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More Telling Than the PM's Cynical Speech Was Labour's Response to It
Can you guess who wrote the following words in the Observer in May 2007? "We cannot bully people into feeling British: we have to inspire them ... by using the word 'Islamist' to describe the threat, we actually help do the terrorist ideologues' work...
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My Noble Friends: Joan Bakewell Joins the House of Lords-And Its Debate over Arts Funding
It's like going up to university for the first time: exciting, bewildering and alarming in equal measure. The House of Lords has its own identity--as strong and mysterious as Hogwarts and, in other ways too, not dissimilar. Initially it's more like...
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Near the End of the World
Perhaps it will go down in history. At 4pm on 10 February, Jocelyn Bell Burnell is giving a lecture at the Royal Society in London which dismisses scare stories about the end of the world being imminent. At exactly the same moment, at the Palais des...
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Noble Bankers, Pesky Minorities and the BBC's Plans for Question Time
It didn't take long for the western media to decide that, with Hosni Mubarak still in office and the traffic in Cairo starting to move again (in so far as traffic ever moves in Cairo), the Egyptian uprising had run out of steam. Fourteen days after...
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Once We Had Gladstone and Disraeli. Now We Have Clegg and Cameron
The coalition government is beginning to unravel. There is no sense of intellectual coherence to the government's programme of the kind that underscored the Thatcherite counter-revolution. There is no commanding intellect or thinker in the cabinet...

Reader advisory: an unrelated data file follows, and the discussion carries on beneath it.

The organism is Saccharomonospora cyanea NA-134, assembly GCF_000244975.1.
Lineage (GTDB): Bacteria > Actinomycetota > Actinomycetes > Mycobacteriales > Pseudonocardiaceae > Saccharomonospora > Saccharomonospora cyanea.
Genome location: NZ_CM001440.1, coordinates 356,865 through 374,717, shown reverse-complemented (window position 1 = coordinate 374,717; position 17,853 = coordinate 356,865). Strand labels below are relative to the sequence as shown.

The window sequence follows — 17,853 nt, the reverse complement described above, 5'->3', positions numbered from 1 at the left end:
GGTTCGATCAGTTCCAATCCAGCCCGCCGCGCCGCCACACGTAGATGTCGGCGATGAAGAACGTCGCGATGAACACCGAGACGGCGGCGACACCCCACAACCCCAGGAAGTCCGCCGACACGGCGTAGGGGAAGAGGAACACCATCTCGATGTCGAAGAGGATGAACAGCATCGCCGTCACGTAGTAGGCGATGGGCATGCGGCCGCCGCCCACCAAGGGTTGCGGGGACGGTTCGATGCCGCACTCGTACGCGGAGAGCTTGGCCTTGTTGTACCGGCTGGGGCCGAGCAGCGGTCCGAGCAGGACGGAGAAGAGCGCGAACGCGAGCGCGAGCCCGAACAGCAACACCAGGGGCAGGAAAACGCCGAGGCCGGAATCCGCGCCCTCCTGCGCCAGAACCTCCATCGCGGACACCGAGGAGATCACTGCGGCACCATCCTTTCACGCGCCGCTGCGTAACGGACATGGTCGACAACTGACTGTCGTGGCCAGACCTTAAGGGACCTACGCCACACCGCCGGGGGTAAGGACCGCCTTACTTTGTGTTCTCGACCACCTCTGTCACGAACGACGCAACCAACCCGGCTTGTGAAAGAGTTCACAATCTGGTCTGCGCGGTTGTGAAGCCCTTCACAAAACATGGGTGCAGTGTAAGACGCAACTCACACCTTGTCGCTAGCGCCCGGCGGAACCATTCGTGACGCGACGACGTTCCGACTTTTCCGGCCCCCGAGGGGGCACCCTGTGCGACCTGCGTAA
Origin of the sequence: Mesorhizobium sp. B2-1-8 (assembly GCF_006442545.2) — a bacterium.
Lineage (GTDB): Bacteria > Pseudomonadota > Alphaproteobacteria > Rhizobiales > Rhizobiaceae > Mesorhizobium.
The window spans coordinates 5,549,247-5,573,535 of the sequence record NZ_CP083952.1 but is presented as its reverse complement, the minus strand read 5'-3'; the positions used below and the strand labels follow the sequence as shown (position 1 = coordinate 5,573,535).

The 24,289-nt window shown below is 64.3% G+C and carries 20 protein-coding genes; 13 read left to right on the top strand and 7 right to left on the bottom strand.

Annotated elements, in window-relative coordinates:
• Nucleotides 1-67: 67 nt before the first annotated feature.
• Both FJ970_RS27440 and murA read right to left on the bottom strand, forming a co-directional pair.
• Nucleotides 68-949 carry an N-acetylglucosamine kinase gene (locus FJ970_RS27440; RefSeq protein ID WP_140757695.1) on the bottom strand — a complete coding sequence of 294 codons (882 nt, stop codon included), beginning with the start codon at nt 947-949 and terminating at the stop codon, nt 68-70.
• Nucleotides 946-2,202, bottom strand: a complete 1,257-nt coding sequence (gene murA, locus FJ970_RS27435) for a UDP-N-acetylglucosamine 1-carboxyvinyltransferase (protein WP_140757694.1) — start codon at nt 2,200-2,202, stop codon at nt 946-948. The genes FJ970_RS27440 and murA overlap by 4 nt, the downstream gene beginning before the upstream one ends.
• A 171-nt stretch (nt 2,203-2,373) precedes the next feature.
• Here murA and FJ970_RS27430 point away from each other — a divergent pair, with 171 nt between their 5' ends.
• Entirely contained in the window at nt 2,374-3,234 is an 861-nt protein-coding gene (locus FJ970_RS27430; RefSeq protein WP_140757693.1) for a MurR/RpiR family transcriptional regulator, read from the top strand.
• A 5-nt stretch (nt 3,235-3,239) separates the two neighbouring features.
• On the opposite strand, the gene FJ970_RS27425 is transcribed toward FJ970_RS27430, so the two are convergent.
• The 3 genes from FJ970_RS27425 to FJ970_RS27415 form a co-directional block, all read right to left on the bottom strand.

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Out of the Woods: The Great Forest Sell-Off Will End Up Costing Us Dear, Writes Stanley Johnson
It is hard to imagine how the coalition government could have dug itself so deep into the mire over the proposed forest sell-off. On 6 February, the Environment Secretary, Caroline Spelman, defended the consultation process that her department launched...
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Revolts Don't Have to Be Tweeted
An extraordinary thing has happened. In Egypt, a million-strong movement is continuing to call for the overthrow of Hosni Mubarak's government, even though the state has pulled the plug on the internet. After over a week without reliable access to...
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Saucy Sally Doesn't Give a Sheet
That prisoners' friend, Ken Clarke, better watch out, because I hear Citizen Dave has started ridiculing the In-justice Secretary behind his back. Cameron entertained favoured scribes from the right-whinge media at No 10 by mimicking the cabinet old...
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Sultans of Smug: The Coen Brothers Are the Most Conservative of Directors
True Grit (15) dir: Ethan Coen, Joel Coen The Coen brothers could make slick, handsome genre pieces in their sleep, and that's what they've done with True Grit. Their version of the western, which takes its cue from Charles Portis's novel, is...
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The "Big Society" Is Unworkable in the Age of Cuts
It says much about the incoherence of the so-called big society that the coalition's own ministers struggle to define it. But the essence of the project is still best captured by David Cameron's declaration that "there is such a thing as society, it's...